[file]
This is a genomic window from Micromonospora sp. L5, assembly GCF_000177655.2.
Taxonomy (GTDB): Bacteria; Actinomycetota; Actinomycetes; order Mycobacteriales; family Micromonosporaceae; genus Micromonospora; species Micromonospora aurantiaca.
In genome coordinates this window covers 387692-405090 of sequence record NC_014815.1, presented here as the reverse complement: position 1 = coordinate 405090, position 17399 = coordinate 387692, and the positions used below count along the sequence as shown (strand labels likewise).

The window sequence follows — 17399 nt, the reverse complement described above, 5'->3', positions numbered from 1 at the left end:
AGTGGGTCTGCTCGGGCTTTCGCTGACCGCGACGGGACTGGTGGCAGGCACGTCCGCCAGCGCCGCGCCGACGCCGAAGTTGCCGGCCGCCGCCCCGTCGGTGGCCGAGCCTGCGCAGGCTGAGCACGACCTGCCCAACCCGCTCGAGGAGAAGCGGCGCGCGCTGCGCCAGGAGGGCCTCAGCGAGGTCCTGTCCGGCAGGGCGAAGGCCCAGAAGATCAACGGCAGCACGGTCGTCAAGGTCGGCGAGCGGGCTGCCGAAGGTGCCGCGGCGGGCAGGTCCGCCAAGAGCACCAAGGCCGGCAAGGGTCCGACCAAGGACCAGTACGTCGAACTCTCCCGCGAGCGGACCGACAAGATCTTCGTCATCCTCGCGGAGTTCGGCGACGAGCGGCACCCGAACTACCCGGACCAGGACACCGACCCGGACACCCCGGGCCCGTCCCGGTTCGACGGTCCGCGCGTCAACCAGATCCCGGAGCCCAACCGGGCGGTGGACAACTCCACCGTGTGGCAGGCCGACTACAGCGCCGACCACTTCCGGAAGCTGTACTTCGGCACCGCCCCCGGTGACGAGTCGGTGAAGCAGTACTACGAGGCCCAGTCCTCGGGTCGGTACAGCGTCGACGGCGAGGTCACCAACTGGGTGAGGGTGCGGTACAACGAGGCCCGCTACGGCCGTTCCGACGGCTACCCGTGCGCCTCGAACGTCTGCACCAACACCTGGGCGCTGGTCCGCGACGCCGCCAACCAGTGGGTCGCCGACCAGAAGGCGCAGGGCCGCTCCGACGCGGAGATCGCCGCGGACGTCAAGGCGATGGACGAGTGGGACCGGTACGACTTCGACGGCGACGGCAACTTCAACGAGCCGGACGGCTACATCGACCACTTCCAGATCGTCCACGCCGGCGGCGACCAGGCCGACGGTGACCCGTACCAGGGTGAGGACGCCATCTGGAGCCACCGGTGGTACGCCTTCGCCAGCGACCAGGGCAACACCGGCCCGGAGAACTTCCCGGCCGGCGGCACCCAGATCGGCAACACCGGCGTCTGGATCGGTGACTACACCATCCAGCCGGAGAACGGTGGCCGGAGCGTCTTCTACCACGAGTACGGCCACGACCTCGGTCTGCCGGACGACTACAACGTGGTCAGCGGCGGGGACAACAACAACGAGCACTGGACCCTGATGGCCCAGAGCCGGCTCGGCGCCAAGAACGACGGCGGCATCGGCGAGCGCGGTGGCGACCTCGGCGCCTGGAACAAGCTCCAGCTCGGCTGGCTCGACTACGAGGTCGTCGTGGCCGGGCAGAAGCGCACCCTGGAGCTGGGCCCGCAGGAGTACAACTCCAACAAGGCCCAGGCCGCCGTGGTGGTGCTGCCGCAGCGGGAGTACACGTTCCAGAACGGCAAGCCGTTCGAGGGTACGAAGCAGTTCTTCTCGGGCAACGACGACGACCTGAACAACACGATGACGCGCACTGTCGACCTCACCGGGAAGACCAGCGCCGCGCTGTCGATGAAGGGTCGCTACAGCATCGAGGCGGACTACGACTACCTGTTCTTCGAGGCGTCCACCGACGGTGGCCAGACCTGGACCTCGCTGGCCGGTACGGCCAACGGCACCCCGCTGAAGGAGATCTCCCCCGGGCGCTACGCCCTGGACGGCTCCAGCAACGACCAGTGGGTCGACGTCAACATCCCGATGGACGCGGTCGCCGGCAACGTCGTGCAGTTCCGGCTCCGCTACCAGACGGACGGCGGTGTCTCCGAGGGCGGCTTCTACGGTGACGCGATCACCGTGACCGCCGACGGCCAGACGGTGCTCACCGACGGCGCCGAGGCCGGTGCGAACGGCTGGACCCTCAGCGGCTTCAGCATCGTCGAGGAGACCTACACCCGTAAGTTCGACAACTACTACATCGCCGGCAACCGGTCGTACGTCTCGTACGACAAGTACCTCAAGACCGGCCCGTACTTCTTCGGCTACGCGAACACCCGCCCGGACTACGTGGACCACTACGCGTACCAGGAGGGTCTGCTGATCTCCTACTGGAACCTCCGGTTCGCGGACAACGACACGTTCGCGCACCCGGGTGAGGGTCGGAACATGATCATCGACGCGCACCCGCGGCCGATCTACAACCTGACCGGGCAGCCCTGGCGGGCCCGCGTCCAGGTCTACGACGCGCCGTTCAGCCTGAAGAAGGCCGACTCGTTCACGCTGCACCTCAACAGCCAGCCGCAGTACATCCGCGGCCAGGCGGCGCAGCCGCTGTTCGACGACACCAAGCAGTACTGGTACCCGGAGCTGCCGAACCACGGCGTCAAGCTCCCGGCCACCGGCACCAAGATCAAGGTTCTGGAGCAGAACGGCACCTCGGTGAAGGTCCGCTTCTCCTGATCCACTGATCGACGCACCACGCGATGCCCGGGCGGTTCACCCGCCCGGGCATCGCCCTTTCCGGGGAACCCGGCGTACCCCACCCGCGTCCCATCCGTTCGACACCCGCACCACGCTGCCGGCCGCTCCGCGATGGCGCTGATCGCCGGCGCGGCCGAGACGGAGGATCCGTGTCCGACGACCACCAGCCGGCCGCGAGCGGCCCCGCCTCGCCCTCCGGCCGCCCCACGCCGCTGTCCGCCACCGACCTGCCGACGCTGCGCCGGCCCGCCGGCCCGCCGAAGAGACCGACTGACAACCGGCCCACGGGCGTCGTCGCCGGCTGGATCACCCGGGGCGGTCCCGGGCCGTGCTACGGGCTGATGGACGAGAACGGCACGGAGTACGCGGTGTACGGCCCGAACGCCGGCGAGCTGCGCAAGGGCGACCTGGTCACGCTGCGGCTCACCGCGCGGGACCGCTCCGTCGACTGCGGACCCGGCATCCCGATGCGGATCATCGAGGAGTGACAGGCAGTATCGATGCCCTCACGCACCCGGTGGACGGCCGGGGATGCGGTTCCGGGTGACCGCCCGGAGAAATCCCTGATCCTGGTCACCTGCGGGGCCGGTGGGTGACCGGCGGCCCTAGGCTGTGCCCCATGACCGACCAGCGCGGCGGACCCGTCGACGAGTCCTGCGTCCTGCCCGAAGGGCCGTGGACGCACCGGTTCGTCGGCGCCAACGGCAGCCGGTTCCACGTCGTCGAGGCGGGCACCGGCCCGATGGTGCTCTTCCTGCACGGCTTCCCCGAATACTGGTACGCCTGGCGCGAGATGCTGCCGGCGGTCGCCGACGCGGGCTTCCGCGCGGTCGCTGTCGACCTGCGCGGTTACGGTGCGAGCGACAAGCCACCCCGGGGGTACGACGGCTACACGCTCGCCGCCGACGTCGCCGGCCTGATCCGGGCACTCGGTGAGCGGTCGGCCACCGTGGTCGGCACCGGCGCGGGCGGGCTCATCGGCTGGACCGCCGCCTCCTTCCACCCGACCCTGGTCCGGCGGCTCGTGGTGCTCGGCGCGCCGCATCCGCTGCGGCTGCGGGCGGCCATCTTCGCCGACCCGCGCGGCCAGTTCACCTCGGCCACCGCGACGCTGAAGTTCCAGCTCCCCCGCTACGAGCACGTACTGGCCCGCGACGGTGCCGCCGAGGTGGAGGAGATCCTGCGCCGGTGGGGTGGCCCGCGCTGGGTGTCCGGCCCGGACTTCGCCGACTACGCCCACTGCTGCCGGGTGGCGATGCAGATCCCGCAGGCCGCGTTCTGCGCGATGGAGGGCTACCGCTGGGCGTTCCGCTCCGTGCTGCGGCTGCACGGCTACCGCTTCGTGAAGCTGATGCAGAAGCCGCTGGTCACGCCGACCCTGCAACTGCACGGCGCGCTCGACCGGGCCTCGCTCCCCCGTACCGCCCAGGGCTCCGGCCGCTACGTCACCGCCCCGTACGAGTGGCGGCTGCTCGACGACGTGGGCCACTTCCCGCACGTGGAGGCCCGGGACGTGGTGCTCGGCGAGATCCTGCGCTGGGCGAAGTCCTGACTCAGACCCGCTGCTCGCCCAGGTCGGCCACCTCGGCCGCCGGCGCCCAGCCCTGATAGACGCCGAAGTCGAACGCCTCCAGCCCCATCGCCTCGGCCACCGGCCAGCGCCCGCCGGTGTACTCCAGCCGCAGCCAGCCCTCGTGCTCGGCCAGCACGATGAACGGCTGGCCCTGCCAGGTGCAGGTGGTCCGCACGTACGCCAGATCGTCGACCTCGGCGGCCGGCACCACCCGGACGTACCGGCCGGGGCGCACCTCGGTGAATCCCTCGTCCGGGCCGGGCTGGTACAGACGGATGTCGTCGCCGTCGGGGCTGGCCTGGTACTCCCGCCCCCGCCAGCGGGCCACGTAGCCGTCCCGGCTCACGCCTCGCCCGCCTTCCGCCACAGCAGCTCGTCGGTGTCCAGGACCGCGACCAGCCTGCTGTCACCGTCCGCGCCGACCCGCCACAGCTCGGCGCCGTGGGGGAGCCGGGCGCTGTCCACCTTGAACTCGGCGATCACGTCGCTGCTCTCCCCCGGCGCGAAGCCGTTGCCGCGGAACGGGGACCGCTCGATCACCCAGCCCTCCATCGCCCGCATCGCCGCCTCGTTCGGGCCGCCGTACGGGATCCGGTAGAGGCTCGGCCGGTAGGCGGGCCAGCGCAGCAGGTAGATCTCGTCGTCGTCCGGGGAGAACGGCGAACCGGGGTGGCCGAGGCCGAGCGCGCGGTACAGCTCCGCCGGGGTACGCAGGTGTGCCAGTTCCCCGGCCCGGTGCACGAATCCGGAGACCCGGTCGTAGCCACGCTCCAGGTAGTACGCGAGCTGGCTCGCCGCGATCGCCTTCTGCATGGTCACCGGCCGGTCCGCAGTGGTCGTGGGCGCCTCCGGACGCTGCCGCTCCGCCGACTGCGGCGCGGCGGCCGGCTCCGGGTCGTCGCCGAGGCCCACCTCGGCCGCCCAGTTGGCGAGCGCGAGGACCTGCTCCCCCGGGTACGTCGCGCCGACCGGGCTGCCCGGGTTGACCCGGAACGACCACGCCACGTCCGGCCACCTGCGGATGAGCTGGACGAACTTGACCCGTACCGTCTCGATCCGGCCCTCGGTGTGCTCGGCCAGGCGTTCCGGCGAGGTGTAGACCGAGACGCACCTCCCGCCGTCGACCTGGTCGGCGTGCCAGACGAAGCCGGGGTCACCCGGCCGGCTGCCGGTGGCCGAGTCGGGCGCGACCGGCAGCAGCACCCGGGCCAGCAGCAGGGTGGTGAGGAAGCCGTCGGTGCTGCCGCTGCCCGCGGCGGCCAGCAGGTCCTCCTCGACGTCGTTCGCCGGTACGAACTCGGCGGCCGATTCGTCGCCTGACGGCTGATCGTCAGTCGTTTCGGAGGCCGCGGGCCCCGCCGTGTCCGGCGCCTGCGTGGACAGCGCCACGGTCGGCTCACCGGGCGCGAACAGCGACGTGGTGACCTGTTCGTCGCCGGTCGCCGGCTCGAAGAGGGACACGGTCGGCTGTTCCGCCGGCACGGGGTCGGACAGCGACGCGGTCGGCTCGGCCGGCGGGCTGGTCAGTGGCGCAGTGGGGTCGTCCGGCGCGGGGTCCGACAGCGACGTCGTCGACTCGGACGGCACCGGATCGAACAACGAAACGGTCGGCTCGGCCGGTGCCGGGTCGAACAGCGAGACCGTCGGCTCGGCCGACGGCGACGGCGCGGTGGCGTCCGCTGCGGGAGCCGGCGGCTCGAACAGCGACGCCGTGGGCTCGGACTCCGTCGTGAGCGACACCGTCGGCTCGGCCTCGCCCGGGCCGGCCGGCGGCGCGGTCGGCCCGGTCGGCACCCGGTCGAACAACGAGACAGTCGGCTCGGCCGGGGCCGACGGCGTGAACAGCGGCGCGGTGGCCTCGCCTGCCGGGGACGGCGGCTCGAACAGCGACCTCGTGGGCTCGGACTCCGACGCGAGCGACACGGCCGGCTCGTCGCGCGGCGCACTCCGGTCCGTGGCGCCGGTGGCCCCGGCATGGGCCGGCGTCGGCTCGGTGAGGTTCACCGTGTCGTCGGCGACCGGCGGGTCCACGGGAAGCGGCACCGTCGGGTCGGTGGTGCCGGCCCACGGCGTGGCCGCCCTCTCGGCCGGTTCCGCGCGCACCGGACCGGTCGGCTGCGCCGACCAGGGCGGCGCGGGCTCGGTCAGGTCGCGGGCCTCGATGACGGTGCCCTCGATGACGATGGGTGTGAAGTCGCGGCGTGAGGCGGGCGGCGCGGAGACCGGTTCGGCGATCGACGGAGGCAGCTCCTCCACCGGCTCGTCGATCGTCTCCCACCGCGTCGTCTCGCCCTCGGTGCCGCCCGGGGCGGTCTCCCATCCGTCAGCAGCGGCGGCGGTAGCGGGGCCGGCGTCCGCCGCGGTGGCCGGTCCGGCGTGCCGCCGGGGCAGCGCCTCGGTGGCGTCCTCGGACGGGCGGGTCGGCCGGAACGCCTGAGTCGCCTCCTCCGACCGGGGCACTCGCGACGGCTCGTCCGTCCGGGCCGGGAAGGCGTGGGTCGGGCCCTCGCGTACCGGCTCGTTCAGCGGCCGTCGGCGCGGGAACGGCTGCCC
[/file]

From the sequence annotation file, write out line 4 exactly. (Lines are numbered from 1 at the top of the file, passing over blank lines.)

The window sequence follows — 17399 nt, the reverse complement described above, 5'->3', positions numbered from 1 at the left end: